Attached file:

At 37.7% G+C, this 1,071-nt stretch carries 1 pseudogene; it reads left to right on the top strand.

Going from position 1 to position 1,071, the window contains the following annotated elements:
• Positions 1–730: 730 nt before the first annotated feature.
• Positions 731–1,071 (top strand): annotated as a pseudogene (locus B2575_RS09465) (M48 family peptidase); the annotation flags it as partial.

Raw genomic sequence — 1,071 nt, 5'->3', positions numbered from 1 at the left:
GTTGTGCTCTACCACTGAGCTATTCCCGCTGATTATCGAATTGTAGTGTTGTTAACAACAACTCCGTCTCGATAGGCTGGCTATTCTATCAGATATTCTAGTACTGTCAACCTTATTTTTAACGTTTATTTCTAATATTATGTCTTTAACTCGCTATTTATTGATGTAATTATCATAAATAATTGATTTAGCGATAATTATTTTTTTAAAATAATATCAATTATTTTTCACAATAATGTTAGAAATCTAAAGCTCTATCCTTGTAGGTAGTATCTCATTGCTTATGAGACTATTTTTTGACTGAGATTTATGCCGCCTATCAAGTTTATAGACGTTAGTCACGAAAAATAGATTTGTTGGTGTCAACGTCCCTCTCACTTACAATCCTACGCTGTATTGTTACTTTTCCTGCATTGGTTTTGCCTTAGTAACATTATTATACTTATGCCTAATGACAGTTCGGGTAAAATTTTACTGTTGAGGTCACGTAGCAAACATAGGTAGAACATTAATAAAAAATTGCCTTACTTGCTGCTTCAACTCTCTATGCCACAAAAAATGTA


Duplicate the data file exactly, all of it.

At 37.7% G+C, this 1,071-nt stretch carries 1 pseudogene; it reads left to right on the top strand.

Going from position 1 to position 1,071, the window contains the following annotated elements:
• Positions 1–730: 730 nt before the first annotated feature.
• Positions 731–1,071 (top strand): annotated as a pseudogene (locus B2575_RS09465) (M48 family peptidase); the annotation flags it as partial.

Raw genomic sequence — 1,071 nt, 5'->3', positions numbered from 1 at the left:
GTTGTGCTCTACCACTGAGCTATTCCCGCTGATTATCGAATTGTAGTGTTGTTAACAACAACTCCGTCTCGATAGGCTGGCTATTCTATCAGATATTCTAGTACTGTCAACCTTATTTTTAACGTTTATTTCTAATATTATGTCTTTAACTCGCTATTTATTGATGTAATTATCATAAATAATTGATTTAGCGATAATTATTTTTTTAAAATAATATCAATTATTTTTCACAATAATGTTAGAAATCTAAAGCTCTATCCTTGTAGGTAGTATCTCATTGCTTATGAGACTATTTTTTGACTGAGATTTATGCCGCCTATCAAGTTTATAGACGTTAGTCACGAAAAATAGATTTGTTGGTGTCAACGTCCCTCTCACTTACAATCCTACGCTGTATTGTTACTTTTCCTGCATTGGTTTTGCCTTAGTAACATTATTATACTTATGCCTAATGACAGTTCGGGTAAAATTTTACTGTTGAGGTCACGTAGCAAACATAGGTAGAACATTAATAAAAAATTGCCTTACTTGCTGCTTCAACTCTCTATGCCACAAAAAATGTA